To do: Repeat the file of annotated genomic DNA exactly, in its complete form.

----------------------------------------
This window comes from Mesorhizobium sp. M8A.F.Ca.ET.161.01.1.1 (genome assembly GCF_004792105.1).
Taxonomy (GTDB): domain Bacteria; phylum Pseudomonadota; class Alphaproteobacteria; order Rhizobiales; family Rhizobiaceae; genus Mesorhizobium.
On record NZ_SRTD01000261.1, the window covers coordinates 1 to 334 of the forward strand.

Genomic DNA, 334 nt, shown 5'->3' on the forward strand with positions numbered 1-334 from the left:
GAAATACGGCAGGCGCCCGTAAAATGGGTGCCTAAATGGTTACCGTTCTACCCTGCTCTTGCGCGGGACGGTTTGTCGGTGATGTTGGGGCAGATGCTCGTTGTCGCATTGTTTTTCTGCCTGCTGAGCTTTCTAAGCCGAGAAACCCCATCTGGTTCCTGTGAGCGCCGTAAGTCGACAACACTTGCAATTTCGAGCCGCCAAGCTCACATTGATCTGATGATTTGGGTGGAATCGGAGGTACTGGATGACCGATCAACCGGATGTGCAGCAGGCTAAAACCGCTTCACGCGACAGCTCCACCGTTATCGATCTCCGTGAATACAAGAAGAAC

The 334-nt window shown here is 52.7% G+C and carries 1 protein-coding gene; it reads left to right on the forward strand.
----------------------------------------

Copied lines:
This window comes from Mesorhizobium sp. M8A.F.Ca.ET.161.01.1.1 (genome assembly GCF_004792105.1).
Taxonomy (GTDB): domain Bacteria; phylum Pseudomonadota; class Alphaproteobacteria; order Rhizobiales; family Rhizobiaceae; genus Mesorhizobium.
On record NZ_SRTD01000261.1, the window covers coordinates 1 to 334 of the forward strand.

Genomic DNA, 334 nt, shown 5'->3' on the forward strand with positions numbered 1-334 from the left:
GAAATACGGCAGGCGCCCGTAAAATGGGTGCCTAAATGGTTACCGTTCTACCCTGCTCTTGCGCGGGACGGTTTGTCGGTGATGTTGGGGCAGATGCTCGTTGTCGCATTGTTTTTCTGCCTGCTGAGCTTTCTAAGCCGAGAAACCCCATCTGGTTCCTGTGAGCGCCGTAAGTCGACAACACTTGCAATTTCGAGCCGCCAAGCTCACATTGATCTGATGATTTGGGTGGAATCGGAGGTACTGGATGACCGATCAACCGGATGTGCAGCAGGCTAAAACCGCTTCACGCGACAGCTCCACCGTTATCGATCTCCGTGAATACAAGAAGAAC

The 334-nt window shown here is 52.7% G+C and carries 1 protein-coding gene; it reads left to right on the forward strand.